Archive for category Subject: Urban Sketching

City Sketching Reimagined || Jeanette Barnes & Paul Brandford

Whenever I see the word “exciting” applied to a book about sketching, I fear the worst. It’s usually shorthand for “expect a wild ride” and “this may be a bit exotic for your taste”. Those two are definitely the case here and there is often a feeling within the world of urban sketching that a certain harshness of line is needed to capture the dynamism of the urban scene and its life.

The drawing style here, I think it’s fair to say, takes no prisoners. The lines are staccato and betoken fast work that, it’s also fair to say, suggests a confidence with form and materials. Leavened with colour, this provides a definite sense of excitement and atmosphere. In pure black, however, I personally find the results rather overwhelming, although there’s no denying the skill and sense of artistry involved. I’m perfectly capable of admiring a piece of work without actually liking it.

The blurb tells me that the book is presented as a series of bite-size entries, by which they mean short paragraphs that do actually match the bursts of energy that go into the illustrations. Again, and this is purely personal, I find myself overwhelmed by those and barely notice the text. The same blurb also suggests that the book will suit both new and experienced artists. I can’t help thinking, however, that it will appeal a lot more to the dedicated urban sketcher who will certainly find much to take from the fast-moving approach and concise writing.

You need to see this in the flesh and I’m sure you’ll react in only one of two ways: return it hastily to the shelf or take it immediately to the checkout. There are no half-measures.

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Urban Sketching || Isabel Carmona Andreu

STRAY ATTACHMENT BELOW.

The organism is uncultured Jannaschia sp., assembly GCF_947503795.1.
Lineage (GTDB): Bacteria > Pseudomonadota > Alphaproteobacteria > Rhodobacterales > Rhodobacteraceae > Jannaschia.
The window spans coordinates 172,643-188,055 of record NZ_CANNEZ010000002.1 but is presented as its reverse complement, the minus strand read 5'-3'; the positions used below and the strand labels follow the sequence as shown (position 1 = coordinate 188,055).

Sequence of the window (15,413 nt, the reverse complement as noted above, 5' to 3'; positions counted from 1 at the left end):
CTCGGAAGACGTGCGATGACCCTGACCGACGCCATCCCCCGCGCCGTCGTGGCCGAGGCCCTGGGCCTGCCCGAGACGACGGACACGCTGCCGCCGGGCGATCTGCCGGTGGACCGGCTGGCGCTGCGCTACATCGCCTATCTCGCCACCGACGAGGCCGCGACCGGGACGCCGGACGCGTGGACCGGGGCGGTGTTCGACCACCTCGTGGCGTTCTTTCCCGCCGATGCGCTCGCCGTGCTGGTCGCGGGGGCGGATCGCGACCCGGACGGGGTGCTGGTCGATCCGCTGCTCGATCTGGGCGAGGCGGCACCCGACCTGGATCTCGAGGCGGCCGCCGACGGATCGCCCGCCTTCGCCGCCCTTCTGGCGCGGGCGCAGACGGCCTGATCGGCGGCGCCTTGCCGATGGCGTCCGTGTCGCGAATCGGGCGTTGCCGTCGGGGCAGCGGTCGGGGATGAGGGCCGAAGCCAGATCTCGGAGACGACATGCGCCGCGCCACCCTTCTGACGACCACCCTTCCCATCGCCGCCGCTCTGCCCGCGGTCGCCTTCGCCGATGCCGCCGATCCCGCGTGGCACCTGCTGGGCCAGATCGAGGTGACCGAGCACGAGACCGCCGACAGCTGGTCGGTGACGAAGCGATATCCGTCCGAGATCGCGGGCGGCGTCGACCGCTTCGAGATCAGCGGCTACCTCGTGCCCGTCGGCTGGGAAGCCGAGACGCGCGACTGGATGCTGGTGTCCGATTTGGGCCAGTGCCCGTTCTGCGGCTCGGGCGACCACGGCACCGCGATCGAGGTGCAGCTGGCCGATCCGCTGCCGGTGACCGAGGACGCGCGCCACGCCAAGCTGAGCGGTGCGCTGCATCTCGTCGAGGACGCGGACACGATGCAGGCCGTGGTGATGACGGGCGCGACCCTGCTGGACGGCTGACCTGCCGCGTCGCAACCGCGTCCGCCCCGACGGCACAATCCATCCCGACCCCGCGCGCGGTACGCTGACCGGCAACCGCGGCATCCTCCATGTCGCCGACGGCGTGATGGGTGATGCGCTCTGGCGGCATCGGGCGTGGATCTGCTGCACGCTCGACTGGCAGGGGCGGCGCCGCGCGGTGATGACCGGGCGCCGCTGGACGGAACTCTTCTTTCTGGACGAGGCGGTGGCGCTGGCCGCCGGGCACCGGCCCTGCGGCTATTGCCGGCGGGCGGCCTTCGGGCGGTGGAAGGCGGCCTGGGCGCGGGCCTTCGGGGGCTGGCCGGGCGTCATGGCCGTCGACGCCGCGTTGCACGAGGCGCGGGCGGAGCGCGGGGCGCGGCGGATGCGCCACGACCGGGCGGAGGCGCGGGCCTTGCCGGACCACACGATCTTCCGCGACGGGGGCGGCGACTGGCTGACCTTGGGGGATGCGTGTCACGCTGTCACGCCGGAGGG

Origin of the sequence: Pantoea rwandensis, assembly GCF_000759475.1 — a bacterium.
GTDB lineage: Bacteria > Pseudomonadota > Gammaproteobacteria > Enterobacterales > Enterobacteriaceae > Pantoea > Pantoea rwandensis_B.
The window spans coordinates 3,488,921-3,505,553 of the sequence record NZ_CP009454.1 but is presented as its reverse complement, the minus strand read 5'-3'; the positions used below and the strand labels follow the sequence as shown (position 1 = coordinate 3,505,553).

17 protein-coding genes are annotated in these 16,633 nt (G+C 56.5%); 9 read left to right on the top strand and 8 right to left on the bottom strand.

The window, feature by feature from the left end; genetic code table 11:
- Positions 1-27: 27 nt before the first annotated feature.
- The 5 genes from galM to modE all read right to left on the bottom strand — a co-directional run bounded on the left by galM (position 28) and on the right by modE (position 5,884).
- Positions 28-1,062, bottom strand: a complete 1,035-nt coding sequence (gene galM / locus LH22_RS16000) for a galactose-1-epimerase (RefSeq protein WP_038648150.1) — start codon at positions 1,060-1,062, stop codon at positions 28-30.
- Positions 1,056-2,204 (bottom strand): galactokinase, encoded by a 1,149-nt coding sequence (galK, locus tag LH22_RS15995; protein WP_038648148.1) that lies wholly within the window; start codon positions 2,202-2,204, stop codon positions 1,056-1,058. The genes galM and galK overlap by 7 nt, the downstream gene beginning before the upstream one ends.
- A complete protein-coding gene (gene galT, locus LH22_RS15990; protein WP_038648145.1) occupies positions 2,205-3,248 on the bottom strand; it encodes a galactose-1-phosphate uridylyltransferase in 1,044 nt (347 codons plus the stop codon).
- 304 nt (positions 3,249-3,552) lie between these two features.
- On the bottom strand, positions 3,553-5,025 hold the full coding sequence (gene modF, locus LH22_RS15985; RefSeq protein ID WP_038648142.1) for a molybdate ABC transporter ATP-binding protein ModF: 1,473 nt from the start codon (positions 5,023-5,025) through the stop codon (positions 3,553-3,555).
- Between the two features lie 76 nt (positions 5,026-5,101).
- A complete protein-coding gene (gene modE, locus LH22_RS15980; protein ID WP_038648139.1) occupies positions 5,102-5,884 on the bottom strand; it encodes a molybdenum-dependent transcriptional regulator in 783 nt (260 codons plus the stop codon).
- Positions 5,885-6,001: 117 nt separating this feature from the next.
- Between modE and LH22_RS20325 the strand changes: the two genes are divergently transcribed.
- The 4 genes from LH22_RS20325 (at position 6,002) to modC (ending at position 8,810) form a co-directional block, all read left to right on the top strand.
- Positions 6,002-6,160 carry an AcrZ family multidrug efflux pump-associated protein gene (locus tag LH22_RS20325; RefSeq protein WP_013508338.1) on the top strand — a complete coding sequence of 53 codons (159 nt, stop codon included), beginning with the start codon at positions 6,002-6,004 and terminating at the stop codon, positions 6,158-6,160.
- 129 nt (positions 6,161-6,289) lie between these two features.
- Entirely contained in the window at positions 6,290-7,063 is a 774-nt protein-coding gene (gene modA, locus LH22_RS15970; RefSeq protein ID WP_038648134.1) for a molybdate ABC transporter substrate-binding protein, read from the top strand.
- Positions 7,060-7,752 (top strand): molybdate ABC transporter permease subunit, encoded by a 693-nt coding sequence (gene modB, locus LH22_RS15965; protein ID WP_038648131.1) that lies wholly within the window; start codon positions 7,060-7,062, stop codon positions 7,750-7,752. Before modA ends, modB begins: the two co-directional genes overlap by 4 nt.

I’ve remarked before that there’s no shortage of, and seemingly no lack of appetite for books on urban sketching. Whether that can survive lockdown and working from home remains to be seen, but if you feel a nostalgia for the crowded streets, such volumes may provide some relief.

This subtitles itself “an artist’s guide”, which you might think is a statement of the obvious. However, it presages an approach (and goodness knows, we need a bit of variety in this field) that is more interpretive and painterly than some. Isabel’s medium is mainly watercolour and she uses its properties to considerable effect, with loose washes standing for a lot of architectural detail and providing the opportunity to block in quite large areas quickly. Most urban sketching books rely on pencils, which are easy to carry and quick to get out and put away. Watercolour requires a little more baggage and preparation, but Isabel’s work amply demonstrates that the extra labour is worthwhile.

There are plenty of exercises, projects, lessons, demonstrations and examples as well as case studies of work by other artists that introduce a pleasant additional perspective. The whole is packed with ideas and inspiration backed up with the technical information you’d want.

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